NASA wants its moon dust and cockroaches back – now!

NASA wants its moon dust and cockroaches back – now!

BOSTON (AP) – NASA wants its moon dust and cockroaches back.

The space agency asked Boston-based RR Auction to suspend the sale of moon dust collected during the 1969 Apollo 11 mission, which had subsequently been fed to cockroaches during an experiment to determine whether the moon rock contained any type of pathogen. posing a threat to health. terrestrial life.

The material, a NASA lawyer said in a letter to the auctioneer, still belongs to the federal government.

The experiment’s material, including a vial of about 40 milligrams of moon dust and three cockroach carcasses, was supposed to sell for at least $400,000 but was withdrawn from auction, RR said on Thursday.

“All Apollo samples as stipulated in this collection of items belong to NASA and no person, university or other entity has been permitted to retain them after analysis, destruction or other use for any purpose, especially for sale or display,” it said. the letter from NASA dated June 15th.

He continued: “We are requesting that you no longer facilitate the sale of any and all items containing the Apollo 11 Lunar Soil Experiment (the cockroaches, slides and post-destructive test specimens) by immediately halting the bidding process,” the post wrote. NASA. .

In another letter dated June 22, NASA’s attorney asked RR Auction to work with the current owner of the material to return it to the federal government.

The Apollo 11 mission brought over 47 pounds (21.3 kg) of moon rock back to Earth. Some were fed insects, fish and other small creatures to see if it would kill them.

Cockroaches that were fed moon dust were brought to the University of Minnesota, where entomologist Marion Brooks dissected and studied them.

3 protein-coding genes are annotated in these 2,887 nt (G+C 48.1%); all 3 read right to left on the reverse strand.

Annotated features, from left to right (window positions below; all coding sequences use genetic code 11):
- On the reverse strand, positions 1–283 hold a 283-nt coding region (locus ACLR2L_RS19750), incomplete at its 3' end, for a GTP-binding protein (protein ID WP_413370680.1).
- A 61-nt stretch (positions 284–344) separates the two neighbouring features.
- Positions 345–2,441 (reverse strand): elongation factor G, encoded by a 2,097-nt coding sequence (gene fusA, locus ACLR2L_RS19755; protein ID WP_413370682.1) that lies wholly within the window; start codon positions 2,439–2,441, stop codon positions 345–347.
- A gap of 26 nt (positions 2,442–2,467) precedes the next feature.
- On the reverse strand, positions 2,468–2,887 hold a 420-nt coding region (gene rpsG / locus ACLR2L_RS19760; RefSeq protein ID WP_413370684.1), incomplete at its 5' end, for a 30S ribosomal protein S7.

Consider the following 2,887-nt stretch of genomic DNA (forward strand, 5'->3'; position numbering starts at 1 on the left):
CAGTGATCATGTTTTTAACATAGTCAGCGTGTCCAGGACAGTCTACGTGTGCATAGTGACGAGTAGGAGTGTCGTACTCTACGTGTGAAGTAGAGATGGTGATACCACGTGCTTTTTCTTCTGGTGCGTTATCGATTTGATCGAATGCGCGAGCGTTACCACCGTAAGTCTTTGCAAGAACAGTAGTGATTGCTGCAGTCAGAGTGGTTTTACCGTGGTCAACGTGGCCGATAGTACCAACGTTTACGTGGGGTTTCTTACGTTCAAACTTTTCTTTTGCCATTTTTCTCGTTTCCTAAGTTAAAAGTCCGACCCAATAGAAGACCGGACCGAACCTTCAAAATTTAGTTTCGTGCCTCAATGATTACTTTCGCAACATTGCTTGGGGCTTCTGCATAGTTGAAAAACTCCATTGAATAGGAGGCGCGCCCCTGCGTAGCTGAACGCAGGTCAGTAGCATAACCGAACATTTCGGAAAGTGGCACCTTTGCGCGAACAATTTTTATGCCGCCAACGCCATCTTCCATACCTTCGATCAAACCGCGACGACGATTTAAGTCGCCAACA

“I found no evidence of infectious agents,” Brooks, who died in 2007, told the Minneapolis Tribune for an October 1969 story. She found no evidence that lunar material was toxic or had other harmful effects on insects, according to the article.

But the moonstone and cockroaches were never returned to NASA, instead displayed at Brooks’ home. His daughter sold them in 2010, and now they are up for sale again by a shipper that RR did not disclose.

It is not uncommon for a third party to claim something that is being auctioned, said Mark Zaid, an attorney for RR Auction.

“NASA has a history of searching for items related to early space programs,” although they have been inconsistent in doing so, Zaid said. By its own admission, NASA acknowledged in one of its letters that it did not know about the previous auction of the cockroach experiment items.

“We’ve worked with NASA before and we always cooperate with the US government when they claim items,” Zaid said. “At the end of the day, we want to act properly and legally.”

RR Auction is holding the lot for now, but ultimately it’s up to the shipper to work something out with NASA, he said.

This article originally appeared on HuffPost and has been updated.

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